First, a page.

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American Government and Politics Today PowerPoint Presentation
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American Government and Politics Today

American Government and Politics Today

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American Government and Politics Today

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    1. American Government and Politics Today Chapter 13 The Bureaucracy

    2. The Nature of the Bureaucracy A bureaucracy is a large organization that is structured hierarchically to carry out specific functions. The purpose of a bureaucracy is the efficient administration of rules, regulations, and policies. Governments, businesses and other institutions such as colleges and universities perforce have bureaucracies. Public and Private Bureaucracies

    3. Presidents and Their Plans

    4. Models of Bureaucracy Weberian Model Hierarchy Specialization Rules and regulations Neutrality Acquisitive Model Monopolistic Model Bureaucracies compared

    5. The Size of the Bureaucracy Today there are about 2.7 million civilian employees of the federal government. (The two biggest employers are the U.S. Postal Service, with almost 800,000 workers, and the Department of Defense, with more than 650,000 civilian staff.) In recent years, the greatest growth in government employment has been at the local level. Federal employment has remained stable.

    9. The Organization of the Federal Bureaucracy Cabinet Departments Independent Executive Agencies Independent Regulatory Agencies The Purpose and Nature of Regulatory Agencies Agency Capture Deregulation and Reregulation Government Corporations

    10. Independent Executive Agencies

    11. Independent Regulatory Agencies

    12. Staffing the Bureaucracy Political Appointees The aristocracy of the federal government. The difficulty of firing civil servants History of the Federal Civil Service To the victor belong the spoils The Civil Service Reform Act of 1883 The Civil Service Reform Act of 1978 Federal Employees and Political Campaigns

    13. Modern Attempts at Bureaucratic Reform Sunshine laws require agencies to conduct many sessions in public. The 1966 Freedom of Information Act opened up government files to citizen requests for information, in particular about themselves. After 9/11, however, the government established a campaign to limit disclosure of any information that could conceivably be used by terrorists. Sunset Laws require congressional review of existing programs to determine their effectiveness. If Congress does not explicitly reauthorize a program, it expires.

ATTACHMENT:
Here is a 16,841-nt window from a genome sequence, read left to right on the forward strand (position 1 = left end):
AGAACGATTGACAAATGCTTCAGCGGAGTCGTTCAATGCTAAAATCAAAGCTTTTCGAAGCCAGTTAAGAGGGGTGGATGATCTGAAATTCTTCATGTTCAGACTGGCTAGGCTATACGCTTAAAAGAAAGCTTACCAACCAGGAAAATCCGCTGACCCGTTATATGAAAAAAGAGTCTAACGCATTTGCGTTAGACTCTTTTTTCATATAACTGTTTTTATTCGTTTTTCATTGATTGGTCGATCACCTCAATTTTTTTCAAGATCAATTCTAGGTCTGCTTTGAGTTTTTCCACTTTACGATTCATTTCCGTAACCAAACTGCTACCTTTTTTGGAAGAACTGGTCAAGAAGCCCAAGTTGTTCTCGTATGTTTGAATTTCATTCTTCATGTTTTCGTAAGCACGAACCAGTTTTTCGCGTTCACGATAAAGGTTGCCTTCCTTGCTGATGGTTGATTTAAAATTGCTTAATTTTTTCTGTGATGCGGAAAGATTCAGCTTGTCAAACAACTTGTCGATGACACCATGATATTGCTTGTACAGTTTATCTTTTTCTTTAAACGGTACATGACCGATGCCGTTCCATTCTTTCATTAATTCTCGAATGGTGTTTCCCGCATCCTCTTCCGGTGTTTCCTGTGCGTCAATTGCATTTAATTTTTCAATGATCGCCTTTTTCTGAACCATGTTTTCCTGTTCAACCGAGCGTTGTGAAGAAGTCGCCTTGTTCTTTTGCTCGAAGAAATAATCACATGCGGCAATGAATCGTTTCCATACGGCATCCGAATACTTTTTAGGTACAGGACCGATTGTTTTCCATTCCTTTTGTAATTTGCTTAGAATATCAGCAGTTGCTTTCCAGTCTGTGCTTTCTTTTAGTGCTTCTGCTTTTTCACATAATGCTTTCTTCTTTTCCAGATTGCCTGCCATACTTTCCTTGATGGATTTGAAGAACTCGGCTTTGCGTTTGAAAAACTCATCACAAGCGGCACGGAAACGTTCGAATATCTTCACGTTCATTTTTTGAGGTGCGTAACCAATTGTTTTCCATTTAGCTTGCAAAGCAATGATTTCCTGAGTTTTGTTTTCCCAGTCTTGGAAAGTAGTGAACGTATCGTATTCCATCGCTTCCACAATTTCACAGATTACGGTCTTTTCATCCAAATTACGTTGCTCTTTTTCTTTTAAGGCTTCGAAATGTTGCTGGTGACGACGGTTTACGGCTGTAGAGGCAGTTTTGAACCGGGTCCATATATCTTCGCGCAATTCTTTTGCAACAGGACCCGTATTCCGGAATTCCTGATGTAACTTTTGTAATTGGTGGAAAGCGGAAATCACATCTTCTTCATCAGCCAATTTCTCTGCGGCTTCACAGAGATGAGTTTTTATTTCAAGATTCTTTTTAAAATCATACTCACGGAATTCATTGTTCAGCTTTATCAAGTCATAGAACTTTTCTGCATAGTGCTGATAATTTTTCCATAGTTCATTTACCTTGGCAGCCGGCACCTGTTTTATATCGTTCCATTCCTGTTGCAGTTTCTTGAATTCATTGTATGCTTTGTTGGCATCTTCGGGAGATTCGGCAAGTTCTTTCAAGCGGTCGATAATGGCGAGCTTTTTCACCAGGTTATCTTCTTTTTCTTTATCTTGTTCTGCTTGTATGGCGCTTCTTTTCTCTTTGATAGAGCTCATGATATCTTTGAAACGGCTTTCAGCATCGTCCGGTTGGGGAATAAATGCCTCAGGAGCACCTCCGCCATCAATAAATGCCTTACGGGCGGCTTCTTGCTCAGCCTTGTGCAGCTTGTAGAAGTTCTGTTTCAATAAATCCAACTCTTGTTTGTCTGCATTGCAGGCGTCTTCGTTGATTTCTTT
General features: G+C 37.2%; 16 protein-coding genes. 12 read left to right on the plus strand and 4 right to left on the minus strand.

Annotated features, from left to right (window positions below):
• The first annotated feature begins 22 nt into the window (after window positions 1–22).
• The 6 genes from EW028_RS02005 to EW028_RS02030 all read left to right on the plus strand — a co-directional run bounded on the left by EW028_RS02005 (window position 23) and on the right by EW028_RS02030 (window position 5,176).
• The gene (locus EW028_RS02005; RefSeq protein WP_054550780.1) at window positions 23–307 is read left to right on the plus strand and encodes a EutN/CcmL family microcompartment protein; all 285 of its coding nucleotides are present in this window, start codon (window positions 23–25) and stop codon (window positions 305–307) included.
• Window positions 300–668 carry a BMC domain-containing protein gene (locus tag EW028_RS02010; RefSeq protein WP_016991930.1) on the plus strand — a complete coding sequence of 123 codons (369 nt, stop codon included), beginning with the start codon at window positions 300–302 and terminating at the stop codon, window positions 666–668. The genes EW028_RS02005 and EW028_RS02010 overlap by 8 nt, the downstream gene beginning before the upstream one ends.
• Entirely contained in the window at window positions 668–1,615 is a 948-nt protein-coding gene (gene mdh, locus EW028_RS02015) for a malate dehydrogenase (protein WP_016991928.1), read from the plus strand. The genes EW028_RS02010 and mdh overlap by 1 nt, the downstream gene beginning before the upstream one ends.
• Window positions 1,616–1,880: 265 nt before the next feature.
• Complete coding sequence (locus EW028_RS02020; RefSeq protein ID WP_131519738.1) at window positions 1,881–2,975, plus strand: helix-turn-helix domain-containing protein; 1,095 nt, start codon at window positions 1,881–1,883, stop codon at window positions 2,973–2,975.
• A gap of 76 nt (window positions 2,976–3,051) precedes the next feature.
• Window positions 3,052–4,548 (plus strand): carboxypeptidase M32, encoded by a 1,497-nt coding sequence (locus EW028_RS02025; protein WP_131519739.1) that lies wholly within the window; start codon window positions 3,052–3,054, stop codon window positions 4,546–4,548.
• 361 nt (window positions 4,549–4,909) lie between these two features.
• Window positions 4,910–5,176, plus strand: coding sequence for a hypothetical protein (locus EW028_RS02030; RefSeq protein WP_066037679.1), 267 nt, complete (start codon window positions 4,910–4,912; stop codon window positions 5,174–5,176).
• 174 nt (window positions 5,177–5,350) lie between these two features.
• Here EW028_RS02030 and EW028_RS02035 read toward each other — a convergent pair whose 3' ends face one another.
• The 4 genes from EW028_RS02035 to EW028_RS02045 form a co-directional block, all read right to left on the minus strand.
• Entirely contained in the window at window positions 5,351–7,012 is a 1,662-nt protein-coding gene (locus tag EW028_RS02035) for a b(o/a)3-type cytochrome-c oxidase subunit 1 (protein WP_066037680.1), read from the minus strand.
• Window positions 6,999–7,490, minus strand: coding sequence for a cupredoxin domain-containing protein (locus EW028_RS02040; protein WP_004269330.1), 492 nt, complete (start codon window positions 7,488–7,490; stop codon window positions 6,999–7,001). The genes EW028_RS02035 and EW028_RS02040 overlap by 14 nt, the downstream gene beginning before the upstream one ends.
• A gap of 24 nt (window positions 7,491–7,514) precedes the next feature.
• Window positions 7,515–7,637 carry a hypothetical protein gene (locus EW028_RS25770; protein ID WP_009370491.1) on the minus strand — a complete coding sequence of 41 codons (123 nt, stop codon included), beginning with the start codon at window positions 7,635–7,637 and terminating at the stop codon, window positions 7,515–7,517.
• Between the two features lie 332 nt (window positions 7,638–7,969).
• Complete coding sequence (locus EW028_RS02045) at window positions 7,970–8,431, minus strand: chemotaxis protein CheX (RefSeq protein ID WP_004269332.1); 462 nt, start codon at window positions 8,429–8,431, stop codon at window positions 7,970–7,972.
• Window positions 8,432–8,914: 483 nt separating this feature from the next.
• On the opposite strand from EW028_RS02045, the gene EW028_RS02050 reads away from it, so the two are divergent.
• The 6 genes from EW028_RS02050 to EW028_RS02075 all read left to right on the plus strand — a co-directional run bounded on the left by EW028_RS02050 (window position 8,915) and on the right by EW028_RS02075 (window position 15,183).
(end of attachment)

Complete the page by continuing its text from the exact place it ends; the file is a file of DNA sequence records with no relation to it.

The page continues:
14. Modern Attempts at Bureaucratic Reform (cont.) Privatization Incentives for Efficiency and Productivity The Government Performance and Results Act of 1997 One argument is that bureaucratic inefficiencies are the direct result of the political decision-making process. Saving Costs through E-Government Helping Out the Whistle Blowers

    15. Bureaucrats as Politicians and Policy-Makers The Rulemaking Environment Waiting periods and court challenges Negotiated Rulemaking

    16. Bureaucrats as Politicians and Policy-Makers (cont.) Iron Triangles: three-way alliance among legislators, bureaucrats, and interest groups that seeks to make or preserve policies that benefit their respective interests Issue Networks: legislators, interest groups, bureaucrats, scholars and experts, and members of the media who share a position on a given issue may attempt to exert influence on the executive branch, on Congress, on the courts or on the media to see their policy position enacted

    17. Congressional Control of the Bureaucracy The ultimate control is in the hands of Congress because Congress controls the purse strings. Congressional control of the bureaucracy includes the establishment of agencies and departments, the budget process, and oversight conducted through investigations, hearings, and review.

    18. Questions for Critical Thinking What could be done to eliminate iron triangles? In modern times, we tend to equate the term bureaucracy with red tape or inefficiency. How does the goal of neutrality and the need for specialization help reinforce those images?